Formation of radical inducing species in the coating polymers may be carried out using the methods described hereinafter. Thus this step can be achieved by passing air, oxygen or ozonised air or oxygen-through the dry, coated filler or pigment at or near room temperature. Thorough mixing can be ensured by the' use of a fluid bed or tumbling mixer and the extent of peroxide formation can be determined by iodometric titration; It is often desirable to expose the coated materials to the vapour of polar compounds such as water, alcohols or esters prior to oxidation in order to increase the storage life of the oxidized product, which may be adversely affected by the strongly acidic surface.

Controlled amounts of crosslinking of the polymer coatings can be introduced where necessary, in order to prevent desorption of the coating. This can be achieved in two ways:

a. by the use of divinyl monomers mixed with another monomer, e.g. divinyl benzene/styrene, or

b. by the decomposition of some of the peroxidic groups produced on the surface. The cross-linking process may occur during the incorporation of the coated pigment or filler into a plastics composition.

Plastics and elastomeric compositions containing the coated fillers or pigment can be prepared by mixing the matrix polymer and coated pigment or filler using conventional hot processing equipment well known in the plastics art. It is preferable, although not essential that the finely divided ingredients be dry blended and then mixed in a Banbury or Brabender Plastograph mixer. The ratio of coated filler to matrix polymer is a matter of choice and the proportion of coated material may comprise from 1 to 100% of the composition. Other ingredients such as plastics, dyes, additional cross-linking agents, etc., may be incorporated in the composition. The compounding conditions are dependent on the nature of the coating material and the matrix polymer, although in the absence of added accelerators a typical peroxidised coating would require compounding at 100 to 200C for 5 minutes duration for completion of the coating-matrix polymer reaction. Alternatively the ingredients may be compounded under such conditions that some of the radical-generating species remain intact and the radical induced reactions completed in a subsequent curing process.

The organic material coating the filler or pigment particles preferably comprises one or more groups which can be oxidized or otherwise converted to yield peroxidic or other radical-generating species which are capable of initiating the necessary grafting reactions. These groups can readily be incorporated into the coating material by appropriatechoice of monomers used to prepare the coating. Such reactive groups include: allylic, aldehydic, benzylic, secondary or tertiary hydrogen atoms, or aromatic, ethylenic or acetylenic unsaturation, or other groups capable of reaction, if necessary in the presence of catalysts or actinic light, with oxygen, ozone or other oxidising species capable of converting these reactive groups to peroxides, hydroperoxides, ozonides, or other species which can act as radical generators. Alternatively, the coating material may contain functional groups which can form adducts with peroxides, hydroperoxides or substituted peroxide derivatives or other species, capable of acting as radical generators.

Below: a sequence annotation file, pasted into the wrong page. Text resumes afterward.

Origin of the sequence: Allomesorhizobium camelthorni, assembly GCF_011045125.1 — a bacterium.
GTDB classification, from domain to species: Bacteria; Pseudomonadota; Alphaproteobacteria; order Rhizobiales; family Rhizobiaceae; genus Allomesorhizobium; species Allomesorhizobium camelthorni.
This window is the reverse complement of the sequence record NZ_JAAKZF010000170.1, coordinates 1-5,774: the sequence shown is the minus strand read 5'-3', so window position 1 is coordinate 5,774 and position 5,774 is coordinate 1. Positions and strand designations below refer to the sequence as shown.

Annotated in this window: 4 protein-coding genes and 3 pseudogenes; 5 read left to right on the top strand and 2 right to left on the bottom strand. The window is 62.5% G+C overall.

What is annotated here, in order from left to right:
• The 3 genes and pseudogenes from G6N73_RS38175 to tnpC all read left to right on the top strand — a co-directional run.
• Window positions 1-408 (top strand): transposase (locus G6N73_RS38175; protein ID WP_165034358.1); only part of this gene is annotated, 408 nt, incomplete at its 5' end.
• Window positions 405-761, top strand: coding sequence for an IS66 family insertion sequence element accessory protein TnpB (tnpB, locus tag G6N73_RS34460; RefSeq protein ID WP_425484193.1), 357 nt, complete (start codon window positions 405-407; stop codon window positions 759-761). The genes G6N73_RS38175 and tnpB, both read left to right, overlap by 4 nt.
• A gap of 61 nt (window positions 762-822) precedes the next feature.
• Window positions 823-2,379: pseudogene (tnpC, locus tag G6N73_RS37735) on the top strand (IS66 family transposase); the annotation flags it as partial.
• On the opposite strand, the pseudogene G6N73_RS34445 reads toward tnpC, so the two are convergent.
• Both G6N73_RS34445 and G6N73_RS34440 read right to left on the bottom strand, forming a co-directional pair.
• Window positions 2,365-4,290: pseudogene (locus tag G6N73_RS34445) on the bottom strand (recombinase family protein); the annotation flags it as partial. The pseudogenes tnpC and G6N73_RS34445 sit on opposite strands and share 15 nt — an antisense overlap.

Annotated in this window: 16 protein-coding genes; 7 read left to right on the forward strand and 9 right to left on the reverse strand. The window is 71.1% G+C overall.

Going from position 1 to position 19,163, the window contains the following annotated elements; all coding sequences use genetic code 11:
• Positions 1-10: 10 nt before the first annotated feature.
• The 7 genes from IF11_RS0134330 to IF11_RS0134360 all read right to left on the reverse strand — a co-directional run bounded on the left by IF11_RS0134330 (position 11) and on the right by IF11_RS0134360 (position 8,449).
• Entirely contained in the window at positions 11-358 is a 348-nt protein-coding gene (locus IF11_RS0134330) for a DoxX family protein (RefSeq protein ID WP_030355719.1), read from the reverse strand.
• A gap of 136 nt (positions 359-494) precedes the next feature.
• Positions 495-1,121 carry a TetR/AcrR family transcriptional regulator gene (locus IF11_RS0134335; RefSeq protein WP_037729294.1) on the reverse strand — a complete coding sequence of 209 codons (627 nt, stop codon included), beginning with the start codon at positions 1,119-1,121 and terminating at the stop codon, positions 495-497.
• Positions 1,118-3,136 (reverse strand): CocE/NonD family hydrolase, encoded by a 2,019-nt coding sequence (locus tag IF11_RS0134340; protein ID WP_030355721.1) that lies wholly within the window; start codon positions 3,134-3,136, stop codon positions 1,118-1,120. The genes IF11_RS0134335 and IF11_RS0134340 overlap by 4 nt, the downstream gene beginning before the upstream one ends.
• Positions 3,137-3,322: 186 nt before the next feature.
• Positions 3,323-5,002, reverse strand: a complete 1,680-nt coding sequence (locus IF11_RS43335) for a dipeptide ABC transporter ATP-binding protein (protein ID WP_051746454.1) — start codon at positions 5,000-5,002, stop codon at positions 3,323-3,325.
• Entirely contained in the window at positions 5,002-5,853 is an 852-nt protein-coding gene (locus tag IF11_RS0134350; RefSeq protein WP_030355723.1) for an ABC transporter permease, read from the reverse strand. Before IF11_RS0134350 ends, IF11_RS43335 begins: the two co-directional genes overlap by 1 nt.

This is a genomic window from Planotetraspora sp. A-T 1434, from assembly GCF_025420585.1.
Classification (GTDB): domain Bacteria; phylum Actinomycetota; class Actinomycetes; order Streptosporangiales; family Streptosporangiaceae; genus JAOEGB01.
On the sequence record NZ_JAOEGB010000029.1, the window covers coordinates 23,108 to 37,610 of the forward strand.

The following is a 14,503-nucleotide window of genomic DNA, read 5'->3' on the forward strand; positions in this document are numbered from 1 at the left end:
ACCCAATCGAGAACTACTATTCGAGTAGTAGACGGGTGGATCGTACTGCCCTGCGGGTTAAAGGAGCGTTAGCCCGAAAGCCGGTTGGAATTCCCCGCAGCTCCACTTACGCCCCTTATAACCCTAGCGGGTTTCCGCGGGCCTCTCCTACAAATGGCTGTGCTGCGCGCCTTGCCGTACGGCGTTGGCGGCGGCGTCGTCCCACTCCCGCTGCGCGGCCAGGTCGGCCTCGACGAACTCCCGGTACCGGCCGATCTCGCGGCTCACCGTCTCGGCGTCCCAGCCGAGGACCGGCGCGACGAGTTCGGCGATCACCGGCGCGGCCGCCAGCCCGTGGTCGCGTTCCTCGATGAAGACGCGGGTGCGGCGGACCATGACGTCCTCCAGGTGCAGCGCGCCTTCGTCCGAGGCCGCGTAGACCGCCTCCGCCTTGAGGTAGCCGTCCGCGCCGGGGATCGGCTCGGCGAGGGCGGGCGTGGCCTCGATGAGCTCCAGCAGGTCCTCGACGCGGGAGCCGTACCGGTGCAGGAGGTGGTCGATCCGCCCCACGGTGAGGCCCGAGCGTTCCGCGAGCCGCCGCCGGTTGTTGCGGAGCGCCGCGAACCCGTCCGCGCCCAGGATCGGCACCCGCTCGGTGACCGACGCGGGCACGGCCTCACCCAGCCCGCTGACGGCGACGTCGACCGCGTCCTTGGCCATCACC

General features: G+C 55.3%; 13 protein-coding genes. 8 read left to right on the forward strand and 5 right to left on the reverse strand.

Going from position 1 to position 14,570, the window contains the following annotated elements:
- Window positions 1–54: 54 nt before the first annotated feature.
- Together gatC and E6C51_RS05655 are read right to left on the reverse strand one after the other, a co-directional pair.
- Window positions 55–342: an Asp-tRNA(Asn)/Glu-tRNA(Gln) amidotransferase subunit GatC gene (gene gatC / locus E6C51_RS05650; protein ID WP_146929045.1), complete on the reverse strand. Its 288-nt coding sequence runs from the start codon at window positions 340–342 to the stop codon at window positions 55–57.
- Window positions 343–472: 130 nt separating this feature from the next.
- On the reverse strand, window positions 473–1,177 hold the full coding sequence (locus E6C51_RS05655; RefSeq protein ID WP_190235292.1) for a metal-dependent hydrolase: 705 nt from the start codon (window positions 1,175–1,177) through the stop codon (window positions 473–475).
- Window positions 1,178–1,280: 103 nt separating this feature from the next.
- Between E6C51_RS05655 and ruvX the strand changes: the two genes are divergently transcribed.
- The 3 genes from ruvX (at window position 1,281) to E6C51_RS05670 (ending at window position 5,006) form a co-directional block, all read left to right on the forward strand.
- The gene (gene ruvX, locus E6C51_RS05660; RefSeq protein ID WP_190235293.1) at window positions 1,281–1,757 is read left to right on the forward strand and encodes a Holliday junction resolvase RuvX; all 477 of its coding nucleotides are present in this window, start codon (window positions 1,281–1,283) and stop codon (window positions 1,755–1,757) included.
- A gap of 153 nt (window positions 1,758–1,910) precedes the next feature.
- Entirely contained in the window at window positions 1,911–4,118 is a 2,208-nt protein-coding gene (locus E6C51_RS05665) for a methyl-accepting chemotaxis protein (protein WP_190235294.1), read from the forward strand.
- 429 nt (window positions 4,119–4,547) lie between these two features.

As a further alternative, the coating material may contain as reactive groups species which can initiate grafting and/or crosslinking reactions between the coating and matrix polymers or other ingredients of the plastics or elastomer composition by other than radical-induced processes or the coating may contain groups capable of conversion to such reactive species.

In addition to the radical generators or their precursors, the coating material may contain reactive groups including vinylic or substituted vinylic groups, capable of undergoing crosslinking reactions either during the coating process, during subsequent treatment of the coated pigment or filler, or during the compounding or 10 curing of materials incorporating the coated pigment or filler. 1

The coating materials may also contain functional groups specifically incorporated to promote adhesion of the coating to the pigment or filler surface by the formation of strong chemical or physical bonds.

The coating materials include, but are not necessarily confined to auto-oxidisable drying oils, including wood, linseed, safflower and soya oils and other unsaturated species including-cyclopentadiene and dicyclopentadiene, butadiene, terpenes, and their derivatives which may form polymeric peroxides on exposure to atmospheric oxygen, as well as alkyd or other resins of natural or synthetic origin which may contain these or similar auto-oxidisable species; vinyl aromatic polymers and copolymers, including those of styrene, methoxy styrene, vinyl toluene, ethyl vinyl benzene and divinyl benzene; alkene, alkadiene polymers and copolymers which contain residual unsaturation or oxidisable centres; polyesters, polyethers, acrylic, substituted acrylic and other vinylic or condensation polymers which contain residual unsaturation or oxidisable centres, or which contain, as substituent groups, allylic, substituted allylic, vinylic or polyunsaturated species capable of forming radical generating species by reaction with oxygen, ozone or other oxidizing species.